This clinical situation confirms the excellent efficacy and tolerance and the good palatability of spinosad tablets in cats [13, 14]. In the present study, no adverse event was observed, particularly no vomiting or diarrhea. Vomiting had been reported in 14% of the cats recruited in a large field trial . Systemic treatment is well adapted to control fleas in animals with skin lesions. Excessive grooming, which is very common in cats with FAD, particularly in cases of self-induced alopecia, might reduce the amount of insecticide present on the skin thereby reducing or delaying its efficacy. Moreover, cutaneous inflammation and secondary cornification disorders (scaling) could impair the diffusion of topical products. Consequently, systemic products can be considered as the type of product of choice because the active ingredient is at a sufficient concentration despite overgrooming or a lesional skin. Spinosad acts very rapidly [11, 14], which is adequate in FAD animals: a fast-acting product decreases the total duration of the meals, thereby reducing the amount of saliva injected and consequently minimizing the allergenic stimulus . Overall, 68.9% of the tablets were taken spontaneously when offered. The spontaneous acceptability was much higher than the data provided in the field study, where 11% of the tablets were taken spontaneously . The cats included in the present study were particularly easy to medicate; this could explain the high level of spontaneous acceptability.
Clinical improvement took longer than ectoparasiticidal efficacy. Even after fleas have disappeared, skin inflammation persists, particularly when there are secondary infections or chronic pruritus. Part of the inflammation is self-induced, notably in cats with their tongues barbed. Furthermore, even if cats are no longer pruritic, hair regrowth takes time. In the current case, the two cats with miliary dermatitis lesions improved much more rapidly than the cats with self-induced alopecia. We elected not to use symptomatic relief as there was no secondary pyoderma and discomfort was considered as mild to moderate. FAD should not be ruled out before at least a two-month period of intense flea treatment , particularly in cats presenting with self-induced alopecia.
In households with several animals, it is essential to treat all animals, since the clinical unaffected animals ensure the environmental contamination with eggs. Within the colony of fifteen cats, 95% of fleas were collected from the non-FAD cats, who harbored in average 5 fleas whereas the FAD cats had less than 1 flea per cat in average. Cat flea egg production usually peaks during the night, coinciding with normal sleep periods for indoor pet dogs and cats . As a consequence, there is a higher density of immature stages in animal resting places, including bedrooms.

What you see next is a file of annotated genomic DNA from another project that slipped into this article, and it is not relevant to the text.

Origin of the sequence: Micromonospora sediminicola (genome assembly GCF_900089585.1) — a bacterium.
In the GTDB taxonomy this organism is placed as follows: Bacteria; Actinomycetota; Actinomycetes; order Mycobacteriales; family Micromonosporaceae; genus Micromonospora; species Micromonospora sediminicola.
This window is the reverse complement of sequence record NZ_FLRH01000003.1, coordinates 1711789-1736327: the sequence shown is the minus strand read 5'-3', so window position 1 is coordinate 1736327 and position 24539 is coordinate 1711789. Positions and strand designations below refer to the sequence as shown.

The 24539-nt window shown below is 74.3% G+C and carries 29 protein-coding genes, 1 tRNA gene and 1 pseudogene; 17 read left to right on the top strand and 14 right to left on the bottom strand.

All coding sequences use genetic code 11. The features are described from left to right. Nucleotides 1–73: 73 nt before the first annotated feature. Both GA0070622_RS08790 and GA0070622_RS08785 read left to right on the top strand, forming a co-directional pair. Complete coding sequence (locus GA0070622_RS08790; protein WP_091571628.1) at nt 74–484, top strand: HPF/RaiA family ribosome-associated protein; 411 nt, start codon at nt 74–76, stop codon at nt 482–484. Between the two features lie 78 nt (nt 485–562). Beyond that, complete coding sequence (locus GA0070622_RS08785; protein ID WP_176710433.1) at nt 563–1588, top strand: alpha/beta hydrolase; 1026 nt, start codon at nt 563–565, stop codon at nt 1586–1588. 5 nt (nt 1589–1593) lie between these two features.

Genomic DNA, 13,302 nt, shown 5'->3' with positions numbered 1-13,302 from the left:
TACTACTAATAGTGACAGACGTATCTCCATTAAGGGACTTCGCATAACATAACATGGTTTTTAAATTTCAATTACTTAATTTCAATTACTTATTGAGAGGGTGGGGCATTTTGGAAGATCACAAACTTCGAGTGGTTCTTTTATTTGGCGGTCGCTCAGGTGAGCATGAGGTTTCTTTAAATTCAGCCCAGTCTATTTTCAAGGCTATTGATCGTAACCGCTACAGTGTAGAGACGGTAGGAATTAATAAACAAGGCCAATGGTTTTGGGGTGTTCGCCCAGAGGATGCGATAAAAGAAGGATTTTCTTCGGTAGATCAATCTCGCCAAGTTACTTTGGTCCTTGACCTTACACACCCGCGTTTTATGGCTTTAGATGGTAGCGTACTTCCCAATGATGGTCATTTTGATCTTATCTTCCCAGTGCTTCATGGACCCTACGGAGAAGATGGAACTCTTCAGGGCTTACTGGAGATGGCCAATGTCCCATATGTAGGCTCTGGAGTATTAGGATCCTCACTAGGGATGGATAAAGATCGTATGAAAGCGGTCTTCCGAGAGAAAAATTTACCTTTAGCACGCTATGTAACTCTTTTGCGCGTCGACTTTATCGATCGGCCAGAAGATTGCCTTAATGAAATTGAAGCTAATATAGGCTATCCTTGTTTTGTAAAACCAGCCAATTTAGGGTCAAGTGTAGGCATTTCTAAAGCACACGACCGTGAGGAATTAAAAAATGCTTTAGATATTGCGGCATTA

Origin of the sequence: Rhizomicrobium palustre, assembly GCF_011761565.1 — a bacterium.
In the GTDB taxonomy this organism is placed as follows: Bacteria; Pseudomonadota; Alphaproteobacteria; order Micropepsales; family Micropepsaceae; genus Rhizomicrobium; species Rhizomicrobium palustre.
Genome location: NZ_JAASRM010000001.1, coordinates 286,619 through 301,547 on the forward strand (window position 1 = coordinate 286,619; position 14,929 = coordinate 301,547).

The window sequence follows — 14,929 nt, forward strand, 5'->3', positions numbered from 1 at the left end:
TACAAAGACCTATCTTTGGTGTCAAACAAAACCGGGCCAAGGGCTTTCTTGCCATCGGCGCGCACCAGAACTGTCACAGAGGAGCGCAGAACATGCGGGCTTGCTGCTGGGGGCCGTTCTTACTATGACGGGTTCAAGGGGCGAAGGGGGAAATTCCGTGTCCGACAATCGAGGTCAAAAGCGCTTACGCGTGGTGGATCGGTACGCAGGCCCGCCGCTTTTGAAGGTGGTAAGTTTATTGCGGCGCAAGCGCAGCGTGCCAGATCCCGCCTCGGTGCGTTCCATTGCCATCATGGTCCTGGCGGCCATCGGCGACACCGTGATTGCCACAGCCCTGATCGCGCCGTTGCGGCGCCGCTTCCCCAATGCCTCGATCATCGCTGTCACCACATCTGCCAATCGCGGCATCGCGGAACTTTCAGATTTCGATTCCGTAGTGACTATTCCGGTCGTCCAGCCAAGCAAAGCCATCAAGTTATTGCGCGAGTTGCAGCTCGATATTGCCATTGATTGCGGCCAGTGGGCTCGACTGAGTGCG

We elected not to use any insecticide or insect growth regulator in the environment as the level of infestation was mild and external sources which could bring fleas were absent. It is usual to recommend flea control in indoor and outdoor environments in addition to treatments on pets [7, 8] to eliminate immature stages. However, modern products, with more rapid-killing effect and more persistent activity, applied on the pet only, may be sufficient to control flea infestation provided that all the animals are treated at the correct dosage and correct intervals. This is likely to be successful in a restricted environment (only-indoor pet) whereas indoor/outdoor pets are at higher risks of exposure to flea life stages present in the environment .
In conclusion, this clinical situation illustrated the fact that flea treatment should not be neglected in indoor animals. Cats with FAD were much less severely infested than cats without skin lesions; consequently, even in the absence of fleas FAD cannot be ruled out. Clinical improvement took three months despite the absence of adult fleas. This clinical situation also confirmed that spinosad given orally at a dose of 50–75 mg/kg was very well tolerated, easily accepted, and 100% effective against fleas in naturally infested adult cats.
Conflict of Interests
Marie-Christine Cadiergues declares that she has served as a study investigator with Merial, Novartis, Zoetis, and Intervet; she has also received honoraria for consulting and lectures from Bayer, Elanco, Merial, Novartis, Pfizer, Vétoquinol, and Virbac. Charline Pressanti declares that she has received honoraria for lectures from Vétoquinol.
The authors would like to thank Elisabeth Jeunesse for making the treatment and the follow-up of the cats possible. They wish to thank Dr. Angélique Loubière, Lorelei Cazajeux, and Camille Flandrin for their kind help in handling the cats.